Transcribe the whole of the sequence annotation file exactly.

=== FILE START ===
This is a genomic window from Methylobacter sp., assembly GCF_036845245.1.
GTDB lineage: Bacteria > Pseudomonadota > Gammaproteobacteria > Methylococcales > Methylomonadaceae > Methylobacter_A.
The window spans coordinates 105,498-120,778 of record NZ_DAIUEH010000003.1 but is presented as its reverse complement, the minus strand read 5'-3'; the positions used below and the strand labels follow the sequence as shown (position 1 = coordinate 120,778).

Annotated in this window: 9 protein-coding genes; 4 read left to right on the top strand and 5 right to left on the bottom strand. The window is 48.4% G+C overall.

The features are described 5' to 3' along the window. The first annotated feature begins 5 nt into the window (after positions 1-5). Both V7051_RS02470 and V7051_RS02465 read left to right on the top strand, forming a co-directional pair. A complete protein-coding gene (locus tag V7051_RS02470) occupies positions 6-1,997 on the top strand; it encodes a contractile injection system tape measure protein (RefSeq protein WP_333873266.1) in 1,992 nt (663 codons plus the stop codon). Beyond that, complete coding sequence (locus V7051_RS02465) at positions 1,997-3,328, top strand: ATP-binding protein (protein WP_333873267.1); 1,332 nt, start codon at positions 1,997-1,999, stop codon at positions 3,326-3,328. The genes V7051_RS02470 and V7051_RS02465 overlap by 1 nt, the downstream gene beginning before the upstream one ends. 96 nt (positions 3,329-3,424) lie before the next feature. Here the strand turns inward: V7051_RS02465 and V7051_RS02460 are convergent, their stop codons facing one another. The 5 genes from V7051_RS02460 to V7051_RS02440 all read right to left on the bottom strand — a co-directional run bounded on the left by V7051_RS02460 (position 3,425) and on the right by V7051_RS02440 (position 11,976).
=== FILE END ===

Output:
This is a genomic window from Methylobacter sp., assembly GCF_036845245.1.
GTDB lineage: Bacteria > Pseudomonadota > Gammaproteobacteria > Methylococcales > Methylomonadaceae > Methylobacter_A.
The window spans coordinates 105,498-120,778 of record NZ_DAIUEH010000003.1 but is presented as its reverse complement, the minus strand read 5'-3'; the positions used below and the strand labels follow the sequence as shown (position 1 = coordinate 120,778).

Annotated in this window: 9 protein-coding genes; 4 read left to right on the top strand and 5 right to left on the bottom strand. The window is 48.4% G+C overall.

The features are described 5' to 3' along the window. The first annotated feature begins 5 nt into the window (after positions 1-5). Both V7051_RS02470 and V7051_RS02465 read left to right on the top strand, forming a co-directional pair. A complete protein-coding gene (locus tag V7051_RS02470) occupies positions 6-1,997 on the top strand; it encodes a contractile injection system tape measure protein (RefSeq protein WP_333873266.1) in 1,992 nt (663 codons plus the stop codon). Beyond that, complete coding sequence (locus V7051_RS02465) at positions 1,997-3,328, top strand: ATP-binding protein (protein WP_333873267.1); 1,332 nt, start codon at positions 1,997-1,999, stop codon at positions 3,326-3,328. The genes V7051_RS02470 and V7051_RS02465 overlap by 1 nt, the downstream gene beginning before the upstream one ends. 96 nt (positions 3,329-3,424) lie before the next feature. Here the strand turns inward: V7051_RS02465 and V7051_RS02460 are convergent, their stop codons facing one another. The 5 genes from V7051_RS02460 to V7051_RS02440 all read right to left on the bottom strand — a co-directional run bounded on the left by V7051_RS02460 (position 3,425) and on the right by V7051_RS02440 (position 11,976).